Chapter 1: Craig Na Dun
“There was a crashing in the brush behind me. Someone had seen me rush from the cottage. I dashed aside the tears and scrabbled upward, groping on all fours as the ground grew steeper. I was in the clear space now, the shelf of granite I remembered. The small dogwood growing out of the cliff was there, and the tumble of small boulders.
I stopped at the edge of the stone circle, looking down, trying desperately to see what was happening. How many soldiers had come to the cottage? Could Jamie break free of them and reach his hobbled horse below? Without it, he would never reach Culloden in time.
All at once, the brush below me parted with a flash of red. An English soldier. I turned, ran gasping across the turf of the circle…”
Excerpt From: Gabaldon, Diana. “Outlander.” Chapter 46.
...and threw myself toward the cleft in the rock. Every hair on my body stood on end, charged with the electricity vibrating off the stones. I began to fall as the sound of unearthly screaming filled my ears, drowning out the clash of swords behind me. Through the shrieking void I faintly heard Jamie's desperate cry. "Run, Claire! Run!"
But just as I tumbled into the chaos, as every molecule of my body began to split apart, an iron grip wrapped around my wrist and yanked me back. Gravity found its center, and I landed on my knees on the hard, rocky soil at the foot of the stone.
For a single moment, I thought Jamie had pulled me back. But my relief transmuted into fear when my arm was twisted painfully behind my back. I craned my neck to see the pale, shocked face of the the redcoat soldier who had pursued me up the hill. He frantically began to drag me away from the stone circle, terror spurring him on. He couldn’t catch his breath, muttering disbelievingly, "What the devil was that? You were... I don't..." I felt visceral fear in the trembling of his body, despite his iron grip. His eyes were wide and frightened as he gawked at me and the stones. He must have seen me begin to disappear before he grabbed me, just as Jamie once had.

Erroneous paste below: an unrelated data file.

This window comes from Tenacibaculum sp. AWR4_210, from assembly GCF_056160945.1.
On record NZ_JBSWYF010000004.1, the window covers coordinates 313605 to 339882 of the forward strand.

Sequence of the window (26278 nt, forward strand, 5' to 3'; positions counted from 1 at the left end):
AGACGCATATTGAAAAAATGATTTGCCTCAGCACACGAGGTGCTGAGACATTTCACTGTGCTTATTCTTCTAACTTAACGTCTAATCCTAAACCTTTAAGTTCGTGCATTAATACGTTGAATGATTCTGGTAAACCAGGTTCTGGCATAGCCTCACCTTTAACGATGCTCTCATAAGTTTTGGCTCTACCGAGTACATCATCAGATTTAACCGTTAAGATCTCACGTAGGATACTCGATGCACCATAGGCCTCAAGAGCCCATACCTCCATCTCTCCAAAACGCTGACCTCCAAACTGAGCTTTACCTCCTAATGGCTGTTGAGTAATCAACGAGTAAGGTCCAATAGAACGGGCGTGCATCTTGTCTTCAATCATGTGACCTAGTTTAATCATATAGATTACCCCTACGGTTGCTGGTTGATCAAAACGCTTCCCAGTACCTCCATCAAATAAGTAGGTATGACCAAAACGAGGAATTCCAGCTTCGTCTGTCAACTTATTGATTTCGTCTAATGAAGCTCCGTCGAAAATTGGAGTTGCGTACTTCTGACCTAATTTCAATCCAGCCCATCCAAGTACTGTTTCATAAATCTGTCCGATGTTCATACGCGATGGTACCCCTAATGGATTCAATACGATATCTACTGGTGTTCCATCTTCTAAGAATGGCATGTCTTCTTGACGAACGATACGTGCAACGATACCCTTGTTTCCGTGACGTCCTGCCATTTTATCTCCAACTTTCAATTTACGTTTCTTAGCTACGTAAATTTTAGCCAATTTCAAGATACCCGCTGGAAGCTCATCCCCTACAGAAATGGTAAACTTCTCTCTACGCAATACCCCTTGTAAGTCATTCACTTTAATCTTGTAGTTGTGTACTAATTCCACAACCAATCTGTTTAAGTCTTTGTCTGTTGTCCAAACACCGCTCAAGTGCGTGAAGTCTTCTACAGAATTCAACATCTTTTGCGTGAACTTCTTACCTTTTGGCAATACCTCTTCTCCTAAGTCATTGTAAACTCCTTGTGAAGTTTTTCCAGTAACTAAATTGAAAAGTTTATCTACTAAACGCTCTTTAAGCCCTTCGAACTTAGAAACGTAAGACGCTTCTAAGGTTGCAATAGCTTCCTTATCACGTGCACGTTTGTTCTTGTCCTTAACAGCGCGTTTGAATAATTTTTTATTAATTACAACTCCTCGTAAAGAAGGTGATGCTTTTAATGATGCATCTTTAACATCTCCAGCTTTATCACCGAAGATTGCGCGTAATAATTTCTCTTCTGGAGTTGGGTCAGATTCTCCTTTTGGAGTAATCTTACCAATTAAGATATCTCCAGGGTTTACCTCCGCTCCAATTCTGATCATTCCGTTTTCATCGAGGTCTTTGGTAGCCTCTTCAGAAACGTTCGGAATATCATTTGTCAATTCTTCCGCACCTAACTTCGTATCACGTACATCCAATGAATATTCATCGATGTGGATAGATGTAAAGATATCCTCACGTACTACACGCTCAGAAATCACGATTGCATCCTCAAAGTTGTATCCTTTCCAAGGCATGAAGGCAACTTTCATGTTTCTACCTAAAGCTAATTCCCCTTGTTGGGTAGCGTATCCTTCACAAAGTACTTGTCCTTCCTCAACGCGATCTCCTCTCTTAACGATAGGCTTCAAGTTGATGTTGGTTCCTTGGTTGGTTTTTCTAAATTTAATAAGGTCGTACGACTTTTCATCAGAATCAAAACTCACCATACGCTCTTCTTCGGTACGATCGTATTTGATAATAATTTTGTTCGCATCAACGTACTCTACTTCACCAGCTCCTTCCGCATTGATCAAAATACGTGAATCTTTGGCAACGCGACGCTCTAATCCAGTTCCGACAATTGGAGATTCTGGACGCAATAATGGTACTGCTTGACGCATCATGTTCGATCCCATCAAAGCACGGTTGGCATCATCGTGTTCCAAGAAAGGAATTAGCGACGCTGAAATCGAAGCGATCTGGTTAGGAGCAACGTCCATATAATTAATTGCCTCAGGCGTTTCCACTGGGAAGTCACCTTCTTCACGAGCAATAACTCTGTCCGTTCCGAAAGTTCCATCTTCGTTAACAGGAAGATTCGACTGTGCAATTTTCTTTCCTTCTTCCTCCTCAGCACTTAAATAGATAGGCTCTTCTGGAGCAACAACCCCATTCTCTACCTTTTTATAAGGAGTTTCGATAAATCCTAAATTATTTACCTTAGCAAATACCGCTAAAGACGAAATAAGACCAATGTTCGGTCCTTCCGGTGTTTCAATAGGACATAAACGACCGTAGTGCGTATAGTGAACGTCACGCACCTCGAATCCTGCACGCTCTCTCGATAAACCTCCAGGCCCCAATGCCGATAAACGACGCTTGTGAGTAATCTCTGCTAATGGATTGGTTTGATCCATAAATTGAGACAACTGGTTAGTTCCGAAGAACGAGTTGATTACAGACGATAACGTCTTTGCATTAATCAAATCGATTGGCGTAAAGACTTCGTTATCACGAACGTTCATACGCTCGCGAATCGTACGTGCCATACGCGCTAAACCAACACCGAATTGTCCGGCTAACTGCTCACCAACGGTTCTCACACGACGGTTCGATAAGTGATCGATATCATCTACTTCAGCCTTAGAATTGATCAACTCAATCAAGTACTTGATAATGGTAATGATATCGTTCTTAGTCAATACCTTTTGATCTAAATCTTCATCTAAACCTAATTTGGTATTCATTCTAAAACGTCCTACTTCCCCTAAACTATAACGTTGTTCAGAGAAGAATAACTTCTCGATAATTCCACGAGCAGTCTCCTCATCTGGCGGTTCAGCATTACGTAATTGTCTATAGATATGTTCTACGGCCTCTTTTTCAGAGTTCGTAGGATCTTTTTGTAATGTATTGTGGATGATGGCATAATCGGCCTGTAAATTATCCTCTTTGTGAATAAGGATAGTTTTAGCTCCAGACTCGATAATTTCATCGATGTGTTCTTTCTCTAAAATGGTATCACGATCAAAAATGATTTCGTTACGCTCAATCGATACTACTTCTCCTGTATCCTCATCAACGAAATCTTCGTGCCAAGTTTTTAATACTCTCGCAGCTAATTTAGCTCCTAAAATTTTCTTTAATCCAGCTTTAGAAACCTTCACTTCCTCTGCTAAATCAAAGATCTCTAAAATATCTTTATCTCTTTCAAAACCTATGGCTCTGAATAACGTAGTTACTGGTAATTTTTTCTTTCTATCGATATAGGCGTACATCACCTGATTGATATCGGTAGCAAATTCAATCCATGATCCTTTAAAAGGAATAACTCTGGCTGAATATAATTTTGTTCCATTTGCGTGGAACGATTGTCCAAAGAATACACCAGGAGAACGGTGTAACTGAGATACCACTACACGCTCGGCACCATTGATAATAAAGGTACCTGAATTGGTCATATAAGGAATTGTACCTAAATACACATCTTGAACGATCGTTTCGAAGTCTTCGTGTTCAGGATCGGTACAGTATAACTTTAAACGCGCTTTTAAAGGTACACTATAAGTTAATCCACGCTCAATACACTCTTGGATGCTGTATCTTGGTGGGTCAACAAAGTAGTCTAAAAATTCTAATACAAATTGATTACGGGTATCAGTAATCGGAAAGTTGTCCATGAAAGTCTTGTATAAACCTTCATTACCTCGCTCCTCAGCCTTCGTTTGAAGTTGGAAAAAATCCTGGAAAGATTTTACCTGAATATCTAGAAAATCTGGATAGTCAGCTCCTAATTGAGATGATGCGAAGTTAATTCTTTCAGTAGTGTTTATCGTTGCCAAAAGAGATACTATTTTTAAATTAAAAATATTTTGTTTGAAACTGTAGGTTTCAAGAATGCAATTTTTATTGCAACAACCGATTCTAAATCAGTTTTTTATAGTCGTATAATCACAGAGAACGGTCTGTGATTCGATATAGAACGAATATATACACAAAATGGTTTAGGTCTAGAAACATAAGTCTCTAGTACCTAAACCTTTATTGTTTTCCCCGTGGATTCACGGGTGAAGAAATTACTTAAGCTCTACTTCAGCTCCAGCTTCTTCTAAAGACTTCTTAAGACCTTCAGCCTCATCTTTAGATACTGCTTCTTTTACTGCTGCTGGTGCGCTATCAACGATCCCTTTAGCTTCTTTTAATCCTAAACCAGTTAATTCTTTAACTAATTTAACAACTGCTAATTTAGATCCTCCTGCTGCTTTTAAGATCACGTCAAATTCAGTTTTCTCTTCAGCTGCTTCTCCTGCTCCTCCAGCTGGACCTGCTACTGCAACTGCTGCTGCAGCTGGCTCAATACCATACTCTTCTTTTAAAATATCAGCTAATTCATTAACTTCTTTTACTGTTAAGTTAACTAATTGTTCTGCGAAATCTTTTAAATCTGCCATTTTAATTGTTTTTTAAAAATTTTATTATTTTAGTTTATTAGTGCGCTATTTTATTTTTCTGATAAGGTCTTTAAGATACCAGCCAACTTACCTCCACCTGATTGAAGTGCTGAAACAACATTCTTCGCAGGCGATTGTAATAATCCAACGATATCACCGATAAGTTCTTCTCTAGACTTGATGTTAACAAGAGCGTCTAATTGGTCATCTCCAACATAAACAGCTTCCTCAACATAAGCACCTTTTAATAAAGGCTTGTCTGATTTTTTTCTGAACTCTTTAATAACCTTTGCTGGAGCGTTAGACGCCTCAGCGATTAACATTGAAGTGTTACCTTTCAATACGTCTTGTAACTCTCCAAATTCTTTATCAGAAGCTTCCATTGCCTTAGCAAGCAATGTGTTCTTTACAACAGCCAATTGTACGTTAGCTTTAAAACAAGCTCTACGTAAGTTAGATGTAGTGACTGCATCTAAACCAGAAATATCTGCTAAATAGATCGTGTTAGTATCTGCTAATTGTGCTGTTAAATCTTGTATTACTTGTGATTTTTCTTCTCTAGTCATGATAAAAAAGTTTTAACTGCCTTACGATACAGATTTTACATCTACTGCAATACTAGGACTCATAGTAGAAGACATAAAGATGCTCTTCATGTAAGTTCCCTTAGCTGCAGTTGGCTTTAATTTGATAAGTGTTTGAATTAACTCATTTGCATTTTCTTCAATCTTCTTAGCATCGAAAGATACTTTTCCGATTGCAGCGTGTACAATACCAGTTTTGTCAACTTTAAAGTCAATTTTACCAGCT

The screaming of the stones faded into a loud hum as he pushed me down the hill. I spotted Jamie far below us, the hilt of his sword locked with that of another redcoat. My husband towered over the other man by a head, and he was using his superior strength to push the smaller man to his knees. Fast approaching from the side, though, were three more soldiers. "Jamie, to your right!" I yelled out in warning.
"Shut your mouth!" my captor snapped, punching me in the jaw. I lost sight of Jamie as my head snapped back. The redcoat stumbled slightly as I tried to yank myself free, but he managed to keep his balance by shoving me roughly to the ground and planting his heavy boot in my side, twisting my right arm higher up my back. Pain shot down the limb. Any further and he would break it. With my free left hand I groped for the dirk hidden in my skirts. I could feel it digging into my right thigh, but planted face-first into the dirt as I was, could not reach it. All I was able to grasp was a small, sharp rock jabbing me in the side.
His voice steadied itself in anger. "Hold still, unholy witch! Or do you want me to use my blade?" He placed his hand on his hilt in illustration.